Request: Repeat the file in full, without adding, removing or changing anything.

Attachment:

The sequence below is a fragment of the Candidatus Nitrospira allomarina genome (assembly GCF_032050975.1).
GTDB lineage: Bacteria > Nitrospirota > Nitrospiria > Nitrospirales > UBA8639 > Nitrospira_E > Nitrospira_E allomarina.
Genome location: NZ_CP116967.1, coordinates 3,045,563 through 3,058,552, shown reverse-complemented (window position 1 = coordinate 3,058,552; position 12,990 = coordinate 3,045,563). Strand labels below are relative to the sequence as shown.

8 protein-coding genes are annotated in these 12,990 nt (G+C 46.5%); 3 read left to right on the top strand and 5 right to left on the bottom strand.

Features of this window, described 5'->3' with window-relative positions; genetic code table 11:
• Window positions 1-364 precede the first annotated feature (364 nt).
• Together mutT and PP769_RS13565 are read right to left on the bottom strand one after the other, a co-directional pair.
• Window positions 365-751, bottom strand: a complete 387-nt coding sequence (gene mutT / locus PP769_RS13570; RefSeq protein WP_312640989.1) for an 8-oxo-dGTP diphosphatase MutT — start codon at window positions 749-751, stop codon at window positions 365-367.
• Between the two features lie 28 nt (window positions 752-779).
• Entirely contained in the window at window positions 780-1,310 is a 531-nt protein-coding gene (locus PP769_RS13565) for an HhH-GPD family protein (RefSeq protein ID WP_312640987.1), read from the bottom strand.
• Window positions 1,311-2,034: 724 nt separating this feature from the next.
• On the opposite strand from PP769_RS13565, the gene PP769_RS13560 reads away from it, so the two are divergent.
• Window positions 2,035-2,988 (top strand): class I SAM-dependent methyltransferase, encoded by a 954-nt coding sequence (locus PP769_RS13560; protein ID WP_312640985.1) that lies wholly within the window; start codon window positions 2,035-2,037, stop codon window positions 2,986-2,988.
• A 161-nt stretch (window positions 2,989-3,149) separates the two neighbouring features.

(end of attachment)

The sequence below is a fragment of the Candidatus Nitrospira allomarina genome (assembly GCF_032050975.1).
GTDB lineage: Bacteria > Nitrospirota > Nitrospiria > Nitrospirales > UBA8639 > Nitrospira_E > Nitrospira_E allomarina.
Genome location: NZ_CP116967.1, coordinates 3,045,563 through 3,058,552, shown reverse-complemented (window position 1 = coordinate 3,058,552; position 12,990 = coordinate 3,045,563). Strand labels below are relative to the sequence as shown.

8 protein-coding genes are annotated in these 12,990 nt (G+C 46.5%); 3 read left to right on the top strand and 5 right to left on the bottom strand.

Features of this window, described 5'->3' with window-relative positions; genetic code table 11:
• Window positions 1-364 precede the first annotated feature (364 nt).
• Together mutT and PP769_RS13565 are read right to left on the bottom strand one after the other, a co-directional pair.
• Window positions 365-751, bottom strand: a complete 387-nt coding sequence (gene mutT / locus PP769_RS13570; RefSeq protein WP_312640989.1) for an 8-oxo-dGTP diphosphatase MutT — start codon at window positions 749-751, stop codon at window positions 365-367.
• Between the two features lie 28 nt (window positions 752-779).
• Entirely contained in the window at window positions 780-1,310 is a 531-nt protein-coding gene (locus PP769_RS13565) for an HhH-GPD family protein (RefSeq protein ID WP_312640987.1), read from the bottom strand.
• Window positions 1,311-2,034: 724 nt separating this feature from the next.
• On the opposite strand from PP769_RS13565, the gene PP769_RS13560 reads away from it, so the two are divergent.
• Window positions 2,035-2,988 (top strand): class I SAM-dependent methyltransferase, encoded by a 954-nt coding sequence (locus PP769_RS13560; protein ID WP_312640985.1) that lies wholly within the window; start codon window positions 2,035-2,037, stop codon window positions 2,986-2,988.
• A 161-nt stretch (window positions 2,989-3,149) separates the two neighbouring features.